Hypwavverwav is an immense and immensely brutal, almost primal track. It's the sound of being born. It's the sound of falling between dimensions. It's six minutes of slow fusion at the centre of a black sun. Grinding tectonic plates. Note - it's not on the album. In a Hound of Baskervilles sense Hypwavverwav not barking became essential. As amazing as the track is it threw the whole thing out of joint. It became a blockage. Chris and I adament it should not move. That it should be understood and appreciated. The last bastion against all that was wrong in the world. Oh yes. But friends disagreed. The album was sounding good but worthy - too worthy. Weighted down by Hypwavverwav. It came off and is now buried in a lead lined containment cell waiting for it's time. It was a turning point and the rest of the record flowed freely into existence after that lesson.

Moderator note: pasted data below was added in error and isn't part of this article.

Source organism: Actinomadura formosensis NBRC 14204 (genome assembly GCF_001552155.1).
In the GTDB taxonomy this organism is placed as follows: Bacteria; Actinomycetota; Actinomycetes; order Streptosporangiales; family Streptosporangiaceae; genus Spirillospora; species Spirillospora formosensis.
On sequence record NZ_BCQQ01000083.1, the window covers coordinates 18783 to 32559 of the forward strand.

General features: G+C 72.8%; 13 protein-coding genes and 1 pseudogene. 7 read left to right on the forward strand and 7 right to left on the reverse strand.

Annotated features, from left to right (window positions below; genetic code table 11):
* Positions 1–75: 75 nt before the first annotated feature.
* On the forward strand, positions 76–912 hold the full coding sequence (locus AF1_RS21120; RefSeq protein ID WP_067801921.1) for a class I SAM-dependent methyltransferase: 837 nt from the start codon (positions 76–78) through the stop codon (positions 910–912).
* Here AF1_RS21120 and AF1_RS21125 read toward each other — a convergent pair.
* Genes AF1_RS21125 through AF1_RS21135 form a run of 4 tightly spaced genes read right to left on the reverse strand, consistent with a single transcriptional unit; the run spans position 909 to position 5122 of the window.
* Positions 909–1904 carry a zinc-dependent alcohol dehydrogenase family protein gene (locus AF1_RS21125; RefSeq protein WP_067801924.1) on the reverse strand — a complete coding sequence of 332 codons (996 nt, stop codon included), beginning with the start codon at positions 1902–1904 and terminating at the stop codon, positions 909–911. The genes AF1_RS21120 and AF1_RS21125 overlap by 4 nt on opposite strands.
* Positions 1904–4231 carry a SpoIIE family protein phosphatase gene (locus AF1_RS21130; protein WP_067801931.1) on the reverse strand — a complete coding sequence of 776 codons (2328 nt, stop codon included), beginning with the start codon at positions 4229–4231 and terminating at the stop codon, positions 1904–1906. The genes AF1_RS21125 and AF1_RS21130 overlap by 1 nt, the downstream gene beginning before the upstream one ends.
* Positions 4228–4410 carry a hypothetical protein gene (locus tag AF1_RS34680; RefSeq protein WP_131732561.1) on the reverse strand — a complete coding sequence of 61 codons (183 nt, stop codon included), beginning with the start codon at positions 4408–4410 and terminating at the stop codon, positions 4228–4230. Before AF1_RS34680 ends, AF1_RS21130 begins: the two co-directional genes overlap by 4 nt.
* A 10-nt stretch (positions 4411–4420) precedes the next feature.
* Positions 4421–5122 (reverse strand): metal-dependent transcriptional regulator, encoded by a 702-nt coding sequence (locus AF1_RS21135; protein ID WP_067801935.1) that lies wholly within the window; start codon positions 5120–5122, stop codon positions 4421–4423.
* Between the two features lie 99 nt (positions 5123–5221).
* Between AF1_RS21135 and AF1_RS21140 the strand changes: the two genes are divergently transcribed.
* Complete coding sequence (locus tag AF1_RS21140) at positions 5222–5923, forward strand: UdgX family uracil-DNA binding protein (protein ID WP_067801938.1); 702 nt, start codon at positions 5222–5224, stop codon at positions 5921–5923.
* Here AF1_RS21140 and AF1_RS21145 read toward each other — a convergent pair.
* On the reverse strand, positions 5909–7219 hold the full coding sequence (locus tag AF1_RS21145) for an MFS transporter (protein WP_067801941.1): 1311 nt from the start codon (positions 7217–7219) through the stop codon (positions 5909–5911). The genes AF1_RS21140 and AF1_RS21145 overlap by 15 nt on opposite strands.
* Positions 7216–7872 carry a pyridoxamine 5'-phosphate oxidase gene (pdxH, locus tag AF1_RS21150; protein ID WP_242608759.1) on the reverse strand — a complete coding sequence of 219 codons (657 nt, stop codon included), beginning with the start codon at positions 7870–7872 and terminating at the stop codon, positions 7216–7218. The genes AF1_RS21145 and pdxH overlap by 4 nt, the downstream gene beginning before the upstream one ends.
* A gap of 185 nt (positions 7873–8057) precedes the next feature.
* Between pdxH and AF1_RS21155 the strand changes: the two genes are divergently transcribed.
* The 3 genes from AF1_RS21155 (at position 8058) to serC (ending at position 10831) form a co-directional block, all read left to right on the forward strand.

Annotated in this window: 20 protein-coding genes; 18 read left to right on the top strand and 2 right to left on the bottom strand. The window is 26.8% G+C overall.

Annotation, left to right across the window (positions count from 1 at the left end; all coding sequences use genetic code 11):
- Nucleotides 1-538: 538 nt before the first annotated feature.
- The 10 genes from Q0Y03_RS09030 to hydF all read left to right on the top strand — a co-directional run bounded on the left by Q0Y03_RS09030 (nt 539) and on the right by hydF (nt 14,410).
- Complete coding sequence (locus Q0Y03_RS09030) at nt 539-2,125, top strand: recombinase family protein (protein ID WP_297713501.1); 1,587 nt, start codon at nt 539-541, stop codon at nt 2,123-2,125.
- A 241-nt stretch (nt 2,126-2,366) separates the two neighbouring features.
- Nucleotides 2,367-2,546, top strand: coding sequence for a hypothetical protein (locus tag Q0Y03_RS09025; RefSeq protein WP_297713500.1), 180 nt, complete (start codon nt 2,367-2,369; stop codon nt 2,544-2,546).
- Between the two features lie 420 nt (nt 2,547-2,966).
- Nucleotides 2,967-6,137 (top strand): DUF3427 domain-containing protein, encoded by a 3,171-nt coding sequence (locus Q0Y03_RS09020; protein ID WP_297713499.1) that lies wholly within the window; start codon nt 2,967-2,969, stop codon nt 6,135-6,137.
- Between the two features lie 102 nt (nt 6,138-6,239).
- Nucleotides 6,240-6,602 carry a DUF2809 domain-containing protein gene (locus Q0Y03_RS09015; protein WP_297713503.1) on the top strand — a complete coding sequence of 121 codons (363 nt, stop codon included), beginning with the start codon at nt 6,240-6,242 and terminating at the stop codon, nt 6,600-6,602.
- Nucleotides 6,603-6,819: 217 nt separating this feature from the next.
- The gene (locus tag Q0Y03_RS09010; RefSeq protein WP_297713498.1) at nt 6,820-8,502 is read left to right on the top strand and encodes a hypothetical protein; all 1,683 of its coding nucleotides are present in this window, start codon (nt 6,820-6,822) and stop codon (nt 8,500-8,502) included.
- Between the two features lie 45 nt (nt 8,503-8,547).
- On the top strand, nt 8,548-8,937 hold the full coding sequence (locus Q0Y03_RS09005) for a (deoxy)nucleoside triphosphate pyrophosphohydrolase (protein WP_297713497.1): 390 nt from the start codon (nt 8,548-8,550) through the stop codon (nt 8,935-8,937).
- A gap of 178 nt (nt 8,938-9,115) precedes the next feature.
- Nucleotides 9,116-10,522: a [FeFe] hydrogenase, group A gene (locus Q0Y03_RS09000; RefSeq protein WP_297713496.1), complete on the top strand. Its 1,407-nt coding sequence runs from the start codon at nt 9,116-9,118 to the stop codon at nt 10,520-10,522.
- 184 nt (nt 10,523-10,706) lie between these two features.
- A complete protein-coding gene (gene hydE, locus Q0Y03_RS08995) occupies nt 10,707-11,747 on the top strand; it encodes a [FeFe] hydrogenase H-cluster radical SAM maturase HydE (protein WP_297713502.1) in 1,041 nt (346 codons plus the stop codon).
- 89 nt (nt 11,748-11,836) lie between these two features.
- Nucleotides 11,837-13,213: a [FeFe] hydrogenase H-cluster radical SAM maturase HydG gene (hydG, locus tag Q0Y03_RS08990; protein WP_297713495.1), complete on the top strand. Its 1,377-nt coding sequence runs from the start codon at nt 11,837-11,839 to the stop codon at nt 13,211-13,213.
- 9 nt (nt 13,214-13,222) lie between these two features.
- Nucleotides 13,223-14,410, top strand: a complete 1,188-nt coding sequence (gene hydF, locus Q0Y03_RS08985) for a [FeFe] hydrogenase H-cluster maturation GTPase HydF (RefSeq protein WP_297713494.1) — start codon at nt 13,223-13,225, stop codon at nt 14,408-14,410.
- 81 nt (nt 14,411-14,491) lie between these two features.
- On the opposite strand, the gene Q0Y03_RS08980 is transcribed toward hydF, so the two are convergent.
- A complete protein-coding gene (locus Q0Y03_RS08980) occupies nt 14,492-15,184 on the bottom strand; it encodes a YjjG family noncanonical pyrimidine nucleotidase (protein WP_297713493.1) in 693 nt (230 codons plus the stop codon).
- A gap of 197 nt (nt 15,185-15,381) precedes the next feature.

Springtime Epigram was probably the first track written after Empty The Bones of You. Then it was called End Credits and it oozed soundtrack timelessness. It seemed trite to actually position it as the end track - it landed itself as a mood turning central interlude. Dew on the Mouth is the other short interlude piece, formerly misnomered amusingly as Balsall Skunk. Again an early piece, it disappeared from some configurations. However it's piercing pretty melody is the perfect sonic sorbet between the heavier courses of Vengeance Drools and Matthew Unburdened.